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Questions Answered by Cheryl F Coon
1 Answer | Asked in Social Security for Missouri on
Q: How much can a disability attorney retain once a social security disability claim has been approved?
Cheryl F Coon
Cheryl F Coon answered on Jun 5, 2015

Fortunately for social Security disability clients, the law is very clear. Unless you and your lawyer agree to a different fee, your lawyer is limited to 25% of past-due benefits, with a cap of $6000. However, your lawyer does not "retain" this amount, as he or she never receives your... Read more »

1 Answer | Asked in Social Security for California on
Q: can my lawyer cancel my ssi hearing date? shes only recently involved ive done most work myself
Cheryl F Coon
Cheryl F Coon answered on Jun 5, 2015

Have you asked your lawyer why she took this action? Ordinarily, a lawyer would consult with her client first. She may feel that your case is not ready for a hearing because she only just became involved. I urge you to talk with her.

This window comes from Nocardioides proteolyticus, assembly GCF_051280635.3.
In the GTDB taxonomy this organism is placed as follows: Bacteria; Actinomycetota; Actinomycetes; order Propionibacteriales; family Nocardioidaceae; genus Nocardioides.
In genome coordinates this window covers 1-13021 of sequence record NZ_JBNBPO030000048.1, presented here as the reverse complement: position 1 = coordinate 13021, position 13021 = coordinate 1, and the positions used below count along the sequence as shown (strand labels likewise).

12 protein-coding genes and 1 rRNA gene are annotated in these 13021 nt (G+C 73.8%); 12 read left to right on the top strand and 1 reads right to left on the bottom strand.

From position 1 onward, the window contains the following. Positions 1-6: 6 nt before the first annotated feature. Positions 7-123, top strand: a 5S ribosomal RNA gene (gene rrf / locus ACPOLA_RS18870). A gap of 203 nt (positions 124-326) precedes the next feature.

1 Answer | Asked in Social Security for California on
Q: What is the name of the position that first reviews an SSDI case? The person who first denies/aproves it?
Cheryl F Coon
Cheryl F Coon answered on Jun 5, 2015

Every state has a number of offices that decide Social Security disability actions. The first place is your local Field office; the second place that a decision may occur is at the Disability Determination Service of your State, and the third decisionmaker is the Office of Disability Adjudication... Read more »

2 Answers | Asked in Social Security for California on
Q: SSA DDS approved my disability application, but with a different significantly later date for disability start.

In their letter, they stated that I became disabled "under their rules" on YY. This date YY is more than one year after I actually became disabled. How do I find out how they determined this disability start date? Do I have a right to call them and ask about their rules for this... Read more »

Cheryl F Coon
Cheryl F Coon answered on Jun 5, 2015

This happens frequently. On the positive side, it sounds as though you were approved without having to wait for a hearing. However, Social Security frequently changes what you said was the date on which you became disabled, usually because they do not believe that there is adequate medical... Read more »

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